Ecovolontariat au Pérou: Rapport mensuel
Monthly Update - November/December 2004
It is hard to believe that 2004 has come to an end because the year has just flown by. This time last year at Taricaya the canopy walkway was still a distant dream; the mahogany project was generally viewed as a folly, unaccepted by the majority, and the animal release program was still in its infancy. How quickly things have advanced over the last twelve months. We have successfully hatched our first turtle eggs, over 6,000 thousand mahogany saplings germinated, the canopy walkway was successfully opened in February and we have released many animals into our reserve.
As 2004 progressed it was with great pleasure that I watched so many of these projects finally come to fruition. It was the hard work of volunteers and staff alike over the previous years, and of course this year, that made these successes possible and it is hard to know where to begin so I will try and summarise the best I can.
One of my personal favourites is the animal release program. I often find it very distressing when we receive some of the animals as they are so badly mistreated and in such poor health but seeing them recover with a better diet and health care is so very rewarding. Before this year we had successfully released a wide variety of animals including monkeys, anteaters, parrots, peccaries and many more but in 2004 we dedicated more time and money to the project and excitingly received our first cats. Imba, a beautiful margay, was released near one of our mammal colpas earlier in the year and is happily roaming our reserve and Preciosa, the jaguar, is still with us as we teach her to hunt and watch as her health improves. She was very badly mistreated and her now shiny pelt is a sure sign that her recovery is nearly complete and next year we must search for a suitable area in which to release her.
In 2004 we also received two species of peccary (wild pigs), coatis (S. American raccoons), four species of monkey, three species of macaw, several types of parrot, paca (a large rodent), tapitis (wild rabbits), tayra (large member of the weasel family) and a Brazilian Tapir. Unfortunately not all the animals survive as was the case with Rosa , the tapir, and the baby tayra. Sometimes when they reach us they are beyond help but the successful releases always make the project and the effort worthwhile.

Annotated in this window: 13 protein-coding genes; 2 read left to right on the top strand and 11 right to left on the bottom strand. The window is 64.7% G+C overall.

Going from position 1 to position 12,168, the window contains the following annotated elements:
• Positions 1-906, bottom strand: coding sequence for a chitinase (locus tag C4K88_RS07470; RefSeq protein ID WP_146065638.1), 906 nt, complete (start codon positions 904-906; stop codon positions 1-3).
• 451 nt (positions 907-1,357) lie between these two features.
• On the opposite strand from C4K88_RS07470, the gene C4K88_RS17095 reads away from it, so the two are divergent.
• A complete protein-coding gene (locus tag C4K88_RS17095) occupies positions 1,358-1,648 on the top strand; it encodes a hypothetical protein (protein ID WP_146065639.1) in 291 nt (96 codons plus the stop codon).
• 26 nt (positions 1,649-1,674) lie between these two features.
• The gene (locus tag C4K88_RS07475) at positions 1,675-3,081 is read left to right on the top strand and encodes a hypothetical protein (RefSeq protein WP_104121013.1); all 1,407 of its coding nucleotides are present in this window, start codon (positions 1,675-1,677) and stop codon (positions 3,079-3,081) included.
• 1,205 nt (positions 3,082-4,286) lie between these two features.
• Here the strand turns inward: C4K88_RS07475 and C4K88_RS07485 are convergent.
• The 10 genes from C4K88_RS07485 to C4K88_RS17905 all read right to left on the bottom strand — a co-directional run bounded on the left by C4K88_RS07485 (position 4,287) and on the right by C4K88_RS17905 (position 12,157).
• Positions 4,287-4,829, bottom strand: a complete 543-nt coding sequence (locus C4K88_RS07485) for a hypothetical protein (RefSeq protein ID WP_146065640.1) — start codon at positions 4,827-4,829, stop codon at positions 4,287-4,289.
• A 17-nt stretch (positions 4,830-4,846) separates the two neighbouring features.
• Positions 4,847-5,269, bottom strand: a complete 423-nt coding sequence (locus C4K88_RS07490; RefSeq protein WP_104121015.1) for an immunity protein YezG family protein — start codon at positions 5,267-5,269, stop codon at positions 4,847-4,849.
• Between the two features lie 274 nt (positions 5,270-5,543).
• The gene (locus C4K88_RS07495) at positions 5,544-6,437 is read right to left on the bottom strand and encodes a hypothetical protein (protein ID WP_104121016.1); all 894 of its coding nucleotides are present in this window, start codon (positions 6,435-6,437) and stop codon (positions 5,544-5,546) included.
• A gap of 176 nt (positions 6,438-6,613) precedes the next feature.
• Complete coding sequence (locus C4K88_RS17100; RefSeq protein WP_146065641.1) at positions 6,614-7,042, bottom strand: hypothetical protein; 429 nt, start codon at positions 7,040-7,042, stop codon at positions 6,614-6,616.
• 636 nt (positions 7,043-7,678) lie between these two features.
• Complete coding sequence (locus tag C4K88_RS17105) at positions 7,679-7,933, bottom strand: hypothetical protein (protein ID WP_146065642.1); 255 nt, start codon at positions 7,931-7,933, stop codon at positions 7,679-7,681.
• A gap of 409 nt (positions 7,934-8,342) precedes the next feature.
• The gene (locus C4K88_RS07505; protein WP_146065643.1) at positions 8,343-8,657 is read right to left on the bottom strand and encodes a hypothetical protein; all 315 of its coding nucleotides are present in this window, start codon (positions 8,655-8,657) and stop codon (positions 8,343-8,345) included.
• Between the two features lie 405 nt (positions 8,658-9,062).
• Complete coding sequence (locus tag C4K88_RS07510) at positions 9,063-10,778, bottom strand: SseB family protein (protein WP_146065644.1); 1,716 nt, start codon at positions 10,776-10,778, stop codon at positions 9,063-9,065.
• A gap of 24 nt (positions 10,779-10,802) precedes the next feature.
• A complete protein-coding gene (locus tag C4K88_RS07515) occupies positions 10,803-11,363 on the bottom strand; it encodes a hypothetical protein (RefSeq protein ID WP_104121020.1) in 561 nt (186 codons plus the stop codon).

In previous reports I have spent a long time explaining the ongoing progress of the mahogany project so I shall not repeat more of the same but simply report that next year we shall start to transplant the saplings and we will enter the third and final phase of the project monitoring which conditions best favour the newly planted trees and continuing to measure survival rates of the plants.
The turtle project (see October's report) was another personal favourite of mine as it was one of the first projects we designed at Taricaya. Next year we will have the full support of the government organisation, Inrena , and hope to improve the project further still. We will build a new artificial beach and will involve more of the locals in the collection of the eggs thus reducing the problem of poaching and illegal extraction.
It seems that I am always commenting on the progress of our official reserve and looking back over the last 18 months it has really been a battle to get the government to process the application. The tedious and often excessive paperwork often drove me to distraction but I am pleased to report that we are now in the final stage of our application and when I present the technical report that the government has requested we should finally be awarded the 480 hectares of the Reserva Ecologica Taricaya . The reserve is a culmination of the work of every volunteer we have received at Taricaya because the data collected from the observation walks, platforms, canoe observations and canopy walkway has made the reserve possible. This year we built a new platform at New Farm and of course the canopy platform, 50m above the ground.
Apart from the larger projects 2004 has seen the development and remodelling of the medicinal plant garden, the successful completion of the dam ready for 2005, the construction of a large pool for the caiman project, new cages for the animal release program, the purchase of two new canoes for the centre and various projects at New Farm including crop and livestock management; nurseries for bamboo, palms and ironwood and the successful cultivation of crops thought to be unsuited to the area and climate.
All that remains is for me to wish you all a happy and prosperous New Year and thank all the volunteers and staff alike for the hard work that made 2004 so successful. To those of you who are future volunteers let's make 2005 even better still!!!
Taricaya Research Centre
30th December 2004